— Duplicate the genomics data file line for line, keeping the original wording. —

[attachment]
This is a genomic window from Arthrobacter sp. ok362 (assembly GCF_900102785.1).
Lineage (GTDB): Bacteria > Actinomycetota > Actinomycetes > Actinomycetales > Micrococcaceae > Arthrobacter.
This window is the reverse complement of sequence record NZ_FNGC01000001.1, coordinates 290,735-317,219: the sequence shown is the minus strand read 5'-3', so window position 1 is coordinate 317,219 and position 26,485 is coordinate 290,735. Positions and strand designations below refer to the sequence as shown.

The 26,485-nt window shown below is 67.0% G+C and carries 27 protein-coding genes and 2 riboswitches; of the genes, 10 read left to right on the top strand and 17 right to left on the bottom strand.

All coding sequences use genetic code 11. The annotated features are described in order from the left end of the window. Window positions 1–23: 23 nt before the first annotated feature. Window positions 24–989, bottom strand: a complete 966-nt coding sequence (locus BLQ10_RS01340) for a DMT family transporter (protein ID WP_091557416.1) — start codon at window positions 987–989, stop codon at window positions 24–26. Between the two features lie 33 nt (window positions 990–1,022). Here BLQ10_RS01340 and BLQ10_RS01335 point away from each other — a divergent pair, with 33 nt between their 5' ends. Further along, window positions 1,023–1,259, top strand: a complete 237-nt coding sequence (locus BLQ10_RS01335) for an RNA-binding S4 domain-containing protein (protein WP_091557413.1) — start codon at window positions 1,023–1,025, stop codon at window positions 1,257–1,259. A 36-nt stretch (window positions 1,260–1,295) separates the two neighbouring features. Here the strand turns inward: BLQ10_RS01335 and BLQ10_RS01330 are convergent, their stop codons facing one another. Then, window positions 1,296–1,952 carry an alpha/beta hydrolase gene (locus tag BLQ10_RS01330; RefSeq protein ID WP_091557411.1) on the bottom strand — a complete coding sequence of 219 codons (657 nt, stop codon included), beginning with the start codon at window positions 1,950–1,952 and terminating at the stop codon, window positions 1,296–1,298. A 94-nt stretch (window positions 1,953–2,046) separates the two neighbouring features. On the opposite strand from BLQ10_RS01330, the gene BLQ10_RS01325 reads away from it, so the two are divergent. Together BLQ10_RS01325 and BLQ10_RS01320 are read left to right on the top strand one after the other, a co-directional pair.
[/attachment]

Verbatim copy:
This is a genomic window from Arthrobacter sp. ok362 (assembly GCF_900102785.1).
Lineage (GTDB): Bacteria > Actinomycetota > Actinomycetes > Actinomycetales > Micrococcaceae > Arthrobacter.
This window is the reverse complement of sequence record NZ_FNGC01000001.1, coordinates 290,735-317,219: the sequence shown is the minus strand read 5'-3', so window position 1 is coordinate 317,219 and position 26,485 is coordinate 290,735. Positions and strand designations below refer to the sequence as shown.

The 26,485-nt window shown below is 67.0% G+C and carries 27 protein-coding genes and 2 riboswitches; of the genes, 10 read left to right on the top strand and 17 right to left on the bottom strand.

All coding sequences use genetic code 11. The annotated features are described in order from the left end of the window. Window positions 1–23: 23 nt before the first annotated feature. Window positions 24–989, bottom strand: a complete 966-nt coding sequence (locus BLQ10_RS01340) for a DMT family transporter (protein ID WP_091557416.1) — start codon at window positions 987–989, stop codon at window positions 24–26. Between the two features lie 33 nt (window positions 990–1,022). Here BLQ10_RS01340 and BLQ10_RS01335 point away from each other — a divergent pair, with 33 nt between their 5' ends. Further along, window positions 1,023–1,259, top strand: a complete 237-nt coding sequence (locus BLQ10_RS01335) for an RNA-binding S4 domain-containing protein (protein WP_091557413.1) — start codon at window positions 1,023–1,025, stop codon at window positions 1,257–1,259. A 36-nt stretch (window positions 1,260–1,295) separates the two neighbouring features. Here the strand turns inward: BLQ10_RS01335 and BLQ10_RS01330 are convergent, their stop codons facing one another. Then, window positions 1,296–1,952 carry an alpha/beta hydrolase gene (locus tag BLQ10_RS01330; RefSeq protein ID WP_091557411.1) on the bottom strand — a complete coding sequence of 219 codons (657 nt, stop codon included), beginning with the start codon at window positions 1,950–1,952 and terminating at the stop codon, window positions 1,296–1,298. A 94-nt stretch (window positions 1,953–2,046) separates the two neighbouring features. On the opposite strand from BLQ10_RS01330, the gene BLQ10_RS01325 reads away from it, so the two are divergent. Together BLQ10_RS01325 and BLQ10_RS01320 are read left to right on the top strand one after the other, a co-directional pair.